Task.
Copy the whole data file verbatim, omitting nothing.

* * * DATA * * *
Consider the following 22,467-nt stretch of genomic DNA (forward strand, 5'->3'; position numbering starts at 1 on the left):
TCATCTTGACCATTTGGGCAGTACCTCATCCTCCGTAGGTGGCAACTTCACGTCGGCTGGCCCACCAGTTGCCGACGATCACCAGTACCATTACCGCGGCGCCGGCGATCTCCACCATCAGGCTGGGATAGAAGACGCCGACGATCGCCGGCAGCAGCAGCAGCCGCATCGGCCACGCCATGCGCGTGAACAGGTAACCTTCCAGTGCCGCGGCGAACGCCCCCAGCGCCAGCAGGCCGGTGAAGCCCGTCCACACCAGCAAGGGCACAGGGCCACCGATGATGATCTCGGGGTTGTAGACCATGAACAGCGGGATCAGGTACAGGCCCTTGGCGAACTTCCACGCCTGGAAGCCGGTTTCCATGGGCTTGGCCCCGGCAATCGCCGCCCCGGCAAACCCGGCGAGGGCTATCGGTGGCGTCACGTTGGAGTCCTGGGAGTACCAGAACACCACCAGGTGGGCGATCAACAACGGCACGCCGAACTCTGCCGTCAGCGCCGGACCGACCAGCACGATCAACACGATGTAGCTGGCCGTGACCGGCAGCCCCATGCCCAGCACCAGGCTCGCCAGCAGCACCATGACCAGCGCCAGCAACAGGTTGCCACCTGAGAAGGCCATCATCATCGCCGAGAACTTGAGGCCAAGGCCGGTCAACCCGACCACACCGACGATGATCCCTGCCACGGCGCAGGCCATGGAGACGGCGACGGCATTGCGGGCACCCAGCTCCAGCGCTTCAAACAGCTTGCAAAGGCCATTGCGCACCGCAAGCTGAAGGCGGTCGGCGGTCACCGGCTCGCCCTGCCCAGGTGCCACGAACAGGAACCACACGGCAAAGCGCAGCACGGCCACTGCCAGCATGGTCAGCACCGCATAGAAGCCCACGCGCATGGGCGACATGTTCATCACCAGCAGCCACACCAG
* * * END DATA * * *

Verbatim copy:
Consider the following 22,467-nt stretch of genomic DNA (forward strand, 5'->3'; position numbering starts at 1 on the left):
TCATCTTGACCATTTGGGCAGTACCTCATCCTCCGTAGGTGGCAACTTCACGTCGGCTGGCCCACCAGTTGCCGACGATCACCAGTACCATTACCGCGGCGCCGGCGATCTCCACCATCAGGCTGGGATAGAAGACGCCGACGATCGCCGGCAGCAGCAGCAGCCGCATCGGCCACGCCATGCGCGTGAACAGGTAACCTTCCAGTGCCGCGGCGAACGCCCCCAGCGCCAGCAGGCCGGTGAAGCCCGTCCACACCAGCAAGGGCACAGGGCCACCGATGATGATCTCGGGGTTGTAGACCATGAACAGCGGGATCAGGTACAGGCCCTTGGCGAACTTCCACGCCTGGAAGCCGGTTTCCATGGGCTTGGCCCCGGCAATCGCCGCCCCGGCAAACCCGGCGAGGGCTATCGGTGGCGTCACGTTGGAGTCCTGGGAGTACCAGAACACCACCAGGTGGGCGATCAACAACGGCACGCCGAACTCTGCCGTCAGCGCCGGACCGACCAGCACGATCAACACGATGTAGCTGGCCGTGACCGGCAGCCCCATGCCCAGCACCAGGCTCGCCAGCAGCACCATGACCAGCGCCAGCAACAGGTTGCCACCTGAGAAGGCCATCATCATCGCCGAGAACTTGAGGCCAAGGCCGGTCAACCCGACCACACCGACGATGATCCCTGCCACGGCGCAGGCCATGGAGACGGCGACGGCATTGCGGGCACCCAGCTCCAGCGCTTCAAACAGCTTGCAAAGGCCATTGCGCACCGCAAGCTGAAGGCGGTCGGCGGTCACCGGCTCGCCCTGCCCAGGTGCCACGAACAGGAACCACACGGCAAAGCGCAGCACGGCCACTGCCAGCATGGTCAGCACCGCATAGAAGCCCACGCGCATGGGCGACATGTTCATCACCAGCAGCCACACCAG